Hi, I am a not-so-beginner Audacity user. Have been using the envelope tool for years and I have got the hang of it without much problem.
Recently, I have updated my Audacity copy to Version 2.3.0 on my Windows 10, but I think I have broken its envelope tool. No matter how I pull the handles on the track, the volume just stays the same. Since I have used the tool for years in the older version, I am pretty sure I am doing the correct thing with the tool, but I am just not getting any result with the volume changing. It’s not just the playback that doesn’t show the effect, but also after I have exported the track to a MP3 file and played with another player - the volume didn’t change either.
Don’t know if any setting has been accidentally changed during my upgrade, which causes the envelope tool stop working.
I saw this post: https://forum.audacityteam.org/t/applying-envelope-tool/51578/3
I don’t know if the OP has experienced similar problem. After seeing no effect from the envelope tool, he then was confused and was asking how to apply the effect. (I am just guessing)
I just tested the Envelope tool on 2.3.0 on my W10 laptop and it works fine on there for me, adjusting the volume as expected on playback.
Also tested exporting the Enveloped track and re-importing it - this had the correct volume changes rendered.
Do you see the envelope?
How many tracks are there in the project?
A screenshot might help. See:
I only see one track.
Yes, I do see the envelope. Like I said, I have been using the tool for years on the older versions, so I guess I am doing the correct things like I used to…
As we can’t see your computer, please post a screenshot (instructions included in my previous post).
I think I found out why. It’s not that the tool is not working… but it becomes a lot less sensitive than the older versions.
It seems that I have to pull the handles significantly lower than before to achieve a noticeable decrease in volume.
I don’t know why this is.
If you see the attachment here…
- Around 2:45-2:55, the change of volume is almost not noticeable…
- Around 3:20-3:25, the audio is still pretty loud and clear after such envelope change.
- Around 3:25-3:30, the fade out works like how it used to from 70% to 0% in the older version.
This feature has not been changed in many years, but I think I can guess why it appears to be different.
I suspect that you previously had your Audacity Preferences set to display audio tracks as “Waveform (dB)” rather than the default “Waveform” view. (See “Default view mode” https://manual.audacityteam.org/man/tracks_preferences.html)
A curious fact about hearing, is that “loudness” is not “linear”. The difference in loudness between a sound that is 0.1 high on the vertical scale, and a sound that is 0.2 on the vertical scale, is much greater than the difference in loudness between 0.9 and 1.0. The way hearing works, changes in loudness are closer to a “logarithmic” scale than a linear scale.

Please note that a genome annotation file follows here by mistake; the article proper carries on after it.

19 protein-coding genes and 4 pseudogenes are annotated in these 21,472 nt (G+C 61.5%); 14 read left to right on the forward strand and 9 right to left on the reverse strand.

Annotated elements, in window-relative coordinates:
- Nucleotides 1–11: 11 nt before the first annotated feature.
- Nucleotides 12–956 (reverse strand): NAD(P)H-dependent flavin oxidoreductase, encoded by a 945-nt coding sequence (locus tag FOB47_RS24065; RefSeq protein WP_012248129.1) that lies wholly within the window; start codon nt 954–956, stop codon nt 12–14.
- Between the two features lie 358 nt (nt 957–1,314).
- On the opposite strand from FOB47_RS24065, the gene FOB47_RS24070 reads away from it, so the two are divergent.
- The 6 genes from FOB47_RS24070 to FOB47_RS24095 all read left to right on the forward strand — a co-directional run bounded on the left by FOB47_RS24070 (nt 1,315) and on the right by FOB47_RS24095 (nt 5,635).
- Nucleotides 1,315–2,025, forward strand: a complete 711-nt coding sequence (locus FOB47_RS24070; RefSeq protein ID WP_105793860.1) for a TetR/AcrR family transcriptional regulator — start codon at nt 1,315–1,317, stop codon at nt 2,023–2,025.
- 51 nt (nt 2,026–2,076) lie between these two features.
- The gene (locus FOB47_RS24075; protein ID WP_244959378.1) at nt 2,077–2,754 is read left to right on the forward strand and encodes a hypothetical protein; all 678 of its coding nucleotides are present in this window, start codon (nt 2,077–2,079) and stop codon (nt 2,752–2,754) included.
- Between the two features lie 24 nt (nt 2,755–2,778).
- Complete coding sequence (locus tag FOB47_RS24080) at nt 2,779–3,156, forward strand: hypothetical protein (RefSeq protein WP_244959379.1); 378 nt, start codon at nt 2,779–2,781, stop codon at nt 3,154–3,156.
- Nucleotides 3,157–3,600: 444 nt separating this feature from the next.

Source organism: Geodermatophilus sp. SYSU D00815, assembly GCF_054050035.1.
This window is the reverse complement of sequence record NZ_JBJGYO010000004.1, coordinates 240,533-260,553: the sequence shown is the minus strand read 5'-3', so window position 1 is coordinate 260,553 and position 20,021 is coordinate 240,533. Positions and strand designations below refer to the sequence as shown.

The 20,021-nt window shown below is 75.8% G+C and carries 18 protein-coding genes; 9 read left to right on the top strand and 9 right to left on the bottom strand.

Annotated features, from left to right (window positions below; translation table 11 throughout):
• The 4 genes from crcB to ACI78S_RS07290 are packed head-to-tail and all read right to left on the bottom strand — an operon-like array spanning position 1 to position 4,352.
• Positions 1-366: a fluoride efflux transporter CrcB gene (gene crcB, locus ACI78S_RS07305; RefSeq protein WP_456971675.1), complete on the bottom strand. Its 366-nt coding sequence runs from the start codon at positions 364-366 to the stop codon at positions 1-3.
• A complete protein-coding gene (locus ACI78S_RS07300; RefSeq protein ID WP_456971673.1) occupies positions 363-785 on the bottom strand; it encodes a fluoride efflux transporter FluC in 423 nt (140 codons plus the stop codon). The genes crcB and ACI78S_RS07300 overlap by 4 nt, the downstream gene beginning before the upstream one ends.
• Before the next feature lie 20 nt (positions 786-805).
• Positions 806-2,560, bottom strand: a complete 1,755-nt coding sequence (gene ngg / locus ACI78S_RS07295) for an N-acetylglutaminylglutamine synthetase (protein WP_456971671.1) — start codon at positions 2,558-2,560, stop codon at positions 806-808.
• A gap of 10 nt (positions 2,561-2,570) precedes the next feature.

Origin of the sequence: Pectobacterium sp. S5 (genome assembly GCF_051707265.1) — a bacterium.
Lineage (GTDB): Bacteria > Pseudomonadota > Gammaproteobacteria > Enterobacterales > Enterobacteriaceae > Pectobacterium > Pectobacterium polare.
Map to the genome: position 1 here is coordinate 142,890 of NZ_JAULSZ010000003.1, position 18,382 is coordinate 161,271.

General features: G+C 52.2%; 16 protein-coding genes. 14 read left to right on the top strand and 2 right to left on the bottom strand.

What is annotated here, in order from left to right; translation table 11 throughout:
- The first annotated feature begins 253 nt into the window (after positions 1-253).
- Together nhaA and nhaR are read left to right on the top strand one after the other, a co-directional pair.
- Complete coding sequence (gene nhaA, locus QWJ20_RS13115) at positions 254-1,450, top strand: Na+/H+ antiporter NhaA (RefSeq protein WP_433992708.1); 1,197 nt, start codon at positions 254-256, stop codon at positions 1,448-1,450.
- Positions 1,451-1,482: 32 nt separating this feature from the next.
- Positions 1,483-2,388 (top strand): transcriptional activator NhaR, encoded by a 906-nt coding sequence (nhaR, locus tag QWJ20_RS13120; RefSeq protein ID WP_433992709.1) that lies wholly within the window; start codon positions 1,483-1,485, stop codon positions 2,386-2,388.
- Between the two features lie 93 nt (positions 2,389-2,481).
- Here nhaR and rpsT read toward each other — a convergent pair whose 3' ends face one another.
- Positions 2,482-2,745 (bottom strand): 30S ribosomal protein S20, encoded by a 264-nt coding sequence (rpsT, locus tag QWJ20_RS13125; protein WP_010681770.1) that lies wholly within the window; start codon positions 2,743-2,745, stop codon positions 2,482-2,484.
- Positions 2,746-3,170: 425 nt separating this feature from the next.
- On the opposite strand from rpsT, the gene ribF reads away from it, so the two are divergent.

A small change in amplitude (vertical height) at low levels has a big effect on loudness, whereas a small change in amplitude at high level has only a tiny effect on loudness.
By default, Audacity shows track waveforms on a linear scale (+1 down to -1), but there is also an option to display tracks on a logarithmic scale. See: “Waveform” (linear) and “Waveform (dB)” (logarithmic) options in the Track menu: https://manual.audacityteam.org/man/audio_track_dropdown_menu.html
When the “Waveform (dB)” scale is selected, then changes in amplitude are much more like the changes in volume that we hear.
The downsides of “Waveform (dB)” view are:
- It distorts the appearance of waveforms (eg. triangular waveforms no longer look triangular),
- It’s more complicated,
- Depending on the vertical zoom settings, it can make background noise look worse than it really is,
- It’s difficult to see how close a peak in the waveform is to clipping.
Thank for your reply and explanation. That was very kind of you.
As for the linear vs log matter, yes, I am aware of that feature/view in Audacity too. Your explanation seems valid and makes perfect sense.
However, despite I have been a frequent Audacity user, I have rarely switched to Waveform (db) view in the past. If I have been using the Waveform (db) view in the past, I would have known, because they do look very different.
Although I agree with your reasons behind, I still “feel” that the tool’s sensitivity has changed (speaking of staying in Waveform(linear) view). I have been using this tool for years for almost every project. Before the upgrade, I got so used to this tool that I could already “visualize” the loudness in my head for how much I have pulled the handles without actually played the track to check. I don’t know how to explain but I could “feel” something is different now.
I didn’t upgrade Audacity very often. I can’t remember what the previous version I used was, but it was definitely not that ancient… My previous version was still version 2 though… I don’t know if it is the case that I had been using a version with a envelope tool bug all the time and now probably something has been fixed… May be the envelope tool was, by default, working in a log scale before and now BAM it magically got fixed and works in linear scale.
I’ve been using Audacity for about 10 years, and despite the fact that I would personally like to see some changes to this tool, it hasn’t changed in that time.
Perhaps worth checking if your sound card has any effects enabled. Some sound card provide “enhancements” to make playback sound less bad on tiny PC speakers. If you find any sound effects / enhancements, turn them off to hear what it really sounds like.